Equifax Check Systems):
International Check Services:
To find out if the identity thief has been passing bad
checks in your name, call:
Follow up all calls in writing. Send you letter by certified
mail, return receipt requested, so you can document
what the company received and when. Keep copies for
Third, file a report
with your local police or the police in the community
where the identity theft took place.
Get a copy of the police
report in case the bank, credit card company or others
need proof of the crime. Even if the police can't catch
the identity thief in your case, having a copy of the
police report can help you when dealing with creditors.
Tips on Filing a Police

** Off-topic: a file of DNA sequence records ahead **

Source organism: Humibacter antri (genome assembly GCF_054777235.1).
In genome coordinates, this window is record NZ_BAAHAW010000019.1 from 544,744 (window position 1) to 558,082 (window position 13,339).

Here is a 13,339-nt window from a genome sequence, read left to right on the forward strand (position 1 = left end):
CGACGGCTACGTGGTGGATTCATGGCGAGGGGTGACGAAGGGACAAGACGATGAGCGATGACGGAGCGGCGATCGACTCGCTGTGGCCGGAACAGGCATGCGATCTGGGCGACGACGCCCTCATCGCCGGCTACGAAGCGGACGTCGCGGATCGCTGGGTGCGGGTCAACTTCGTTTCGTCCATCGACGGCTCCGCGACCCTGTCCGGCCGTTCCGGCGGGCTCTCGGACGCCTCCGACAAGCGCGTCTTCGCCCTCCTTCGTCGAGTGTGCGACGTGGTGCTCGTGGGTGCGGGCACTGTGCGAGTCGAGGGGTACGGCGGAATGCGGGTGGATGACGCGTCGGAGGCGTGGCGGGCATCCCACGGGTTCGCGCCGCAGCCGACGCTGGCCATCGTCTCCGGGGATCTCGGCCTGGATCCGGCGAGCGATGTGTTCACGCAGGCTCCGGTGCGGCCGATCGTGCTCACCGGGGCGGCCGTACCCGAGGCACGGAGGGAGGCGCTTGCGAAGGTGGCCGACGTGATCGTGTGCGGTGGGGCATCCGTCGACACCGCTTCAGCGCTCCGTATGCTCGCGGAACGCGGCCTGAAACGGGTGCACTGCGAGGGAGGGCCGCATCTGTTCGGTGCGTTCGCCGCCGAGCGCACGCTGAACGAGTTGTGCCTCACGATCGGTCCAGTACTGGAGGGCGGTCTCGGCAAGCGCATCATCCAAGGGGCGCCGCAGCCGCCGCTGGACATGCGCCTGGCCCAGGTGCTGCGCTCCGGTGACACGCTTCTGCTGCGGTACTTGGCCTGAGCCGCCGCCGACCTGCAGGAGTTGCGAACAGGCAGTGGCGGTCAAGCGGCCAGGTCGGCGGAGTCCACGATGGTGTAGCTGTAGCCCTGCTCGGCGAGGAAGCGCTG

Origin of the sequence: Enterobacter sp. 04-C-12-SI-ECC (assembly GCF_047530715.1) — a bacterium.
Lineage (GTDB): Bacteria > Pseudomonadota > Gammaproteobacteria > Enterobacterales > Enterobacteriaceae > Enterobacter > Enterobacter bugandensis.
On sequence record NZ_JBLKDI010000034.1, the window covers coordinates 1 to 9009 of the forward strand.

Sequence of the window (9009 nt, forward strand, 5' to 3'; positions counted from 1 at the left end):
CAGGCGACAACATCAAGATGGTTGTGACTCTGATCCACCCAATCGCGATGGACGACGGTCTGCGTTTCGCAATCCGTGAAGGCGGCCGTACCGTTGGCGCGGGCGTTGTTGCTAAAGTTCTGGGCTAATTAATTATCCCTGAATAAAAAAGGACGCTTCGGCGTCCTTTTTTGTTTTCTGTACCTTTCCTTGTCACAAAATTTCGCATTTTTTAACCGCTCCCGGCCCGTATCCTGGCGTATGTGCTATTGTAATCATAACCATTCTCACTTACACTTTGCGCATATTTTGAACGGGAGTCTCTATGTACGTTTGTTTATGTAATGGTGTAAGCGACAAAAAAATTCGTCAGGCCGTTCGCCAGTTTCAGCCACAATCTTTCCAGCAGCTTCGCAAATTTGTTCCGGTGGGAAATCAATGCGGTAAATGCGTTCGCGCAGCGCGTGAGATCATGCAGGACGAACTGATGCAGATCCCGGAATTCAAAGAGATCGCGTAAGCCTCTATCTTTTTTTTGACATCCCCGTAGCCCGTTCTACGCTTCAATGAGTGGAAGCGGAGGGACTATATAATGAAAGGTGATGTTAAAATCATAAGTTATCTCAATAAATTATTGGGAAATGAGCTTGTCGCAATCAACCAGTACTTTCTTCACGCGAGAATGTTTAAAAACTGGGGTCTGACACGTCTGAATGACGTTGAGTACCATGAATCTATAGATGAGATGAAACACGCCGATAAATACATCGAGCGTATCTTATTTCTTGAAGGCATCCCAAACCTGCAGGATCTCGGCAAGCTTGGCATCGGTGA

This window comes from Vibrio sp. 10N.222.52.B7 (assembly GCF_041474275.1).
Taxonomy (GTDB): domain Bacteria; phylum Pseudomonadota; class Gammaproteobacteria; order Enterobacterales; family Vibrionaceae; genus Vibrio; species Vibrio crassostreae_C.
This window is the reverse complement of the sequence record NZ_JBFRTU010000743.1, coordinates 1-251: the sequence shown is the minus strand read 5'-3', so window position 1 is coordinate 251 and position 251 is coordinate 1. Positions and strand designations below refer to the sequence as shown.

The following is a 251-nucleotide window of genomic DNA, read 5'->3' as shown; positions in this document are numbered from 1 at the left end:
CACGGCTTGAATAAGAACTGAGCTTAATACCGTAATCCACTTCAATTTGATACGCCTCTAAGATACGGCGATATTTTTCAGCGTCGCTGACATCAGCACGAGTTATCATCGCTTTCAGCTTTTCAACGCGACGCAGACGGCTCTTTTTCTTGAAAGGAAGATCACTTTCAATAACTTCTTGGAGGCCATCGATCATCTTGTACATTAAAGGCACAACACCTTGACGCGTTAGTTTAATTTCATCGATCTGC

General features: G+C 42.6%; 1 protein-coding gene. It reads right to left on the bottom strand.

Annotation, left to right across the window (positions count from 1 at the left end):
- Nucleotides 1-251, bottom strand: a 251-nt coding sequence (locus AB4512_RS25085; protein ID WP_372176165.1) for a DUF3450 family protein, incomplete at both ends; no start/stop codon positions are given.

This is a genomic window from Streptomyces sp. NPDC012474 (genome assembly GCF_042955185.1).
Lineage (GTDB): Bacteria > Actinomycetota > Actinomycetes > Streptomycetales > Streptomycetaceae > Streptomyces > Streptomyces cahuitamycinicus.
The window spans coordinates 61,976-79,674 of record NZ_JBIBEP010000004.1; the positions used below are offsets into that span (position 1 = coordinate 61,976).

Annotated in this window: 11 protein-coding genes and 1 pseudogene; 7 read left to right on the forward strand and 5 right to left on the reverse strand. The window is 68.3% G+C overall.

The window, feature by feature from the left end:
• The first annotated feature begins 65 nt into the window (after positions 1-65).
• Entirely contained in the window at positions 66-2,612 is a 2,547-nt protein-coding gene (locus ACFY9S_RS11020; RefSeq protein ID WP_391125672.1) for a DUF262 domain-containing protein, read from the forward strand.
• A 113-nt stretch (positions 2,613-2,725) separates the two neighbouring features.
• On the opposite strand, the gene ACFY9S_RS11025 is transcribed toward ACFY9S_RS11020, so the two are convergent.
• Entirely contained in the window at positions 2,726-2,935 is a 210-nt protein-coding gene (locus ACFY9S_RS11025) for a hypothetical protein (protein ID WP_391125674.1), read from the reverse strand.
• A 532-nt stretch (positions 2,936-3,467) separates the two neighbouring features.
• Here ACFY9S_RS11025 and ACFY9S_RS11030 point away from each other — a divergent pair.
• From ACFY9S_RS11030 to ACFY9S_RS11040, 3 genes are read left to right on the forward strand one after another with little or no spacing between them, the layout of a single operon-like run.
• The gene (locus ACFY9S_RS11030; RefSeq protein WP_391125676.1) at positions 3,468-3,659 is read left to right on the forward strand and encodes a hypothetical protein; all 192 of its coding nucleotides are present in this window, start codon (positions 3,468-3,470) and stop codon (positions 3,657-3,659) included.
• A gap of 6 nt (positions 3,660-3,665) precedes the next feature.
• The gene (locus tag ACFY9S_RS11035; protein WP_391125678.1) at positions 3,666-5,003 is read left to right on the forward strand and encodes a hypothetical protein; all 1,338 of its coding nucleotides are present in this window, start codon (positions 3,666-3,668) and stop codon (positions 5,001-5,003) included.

- Provide documentation.
Furnish as much documentation as you can to prove your
case. Debt collection letters, credit reports, your
notarized ID Theft Affidavit, and other evidence of
fraudulent activity can help the police file a complete
- Be persistent. Local authorities
may tell you that they can’t take a report. Stress the
importance of a police report; many creditors require
one to resolve your dispute. Also remind them that under
their voluntary “Police Report Initiative,” credit bureaus
will automatically block the fraudulent accounts and
bad debts from appearing on your credit report, but
only if you can give them a copy of the police report.
If you can’t get the local police to take a report,
try your county police. If that doesn’t work, try your
If you’re told that identity
theft is not a crime under your state law, ask to file
a Miscellaneous Incident Report instead. See page 25
for a list of state laws.
- Be a motivating force.
Ask your police department to search the FTC’s Consumer
Sentinel database for other complaints in your community.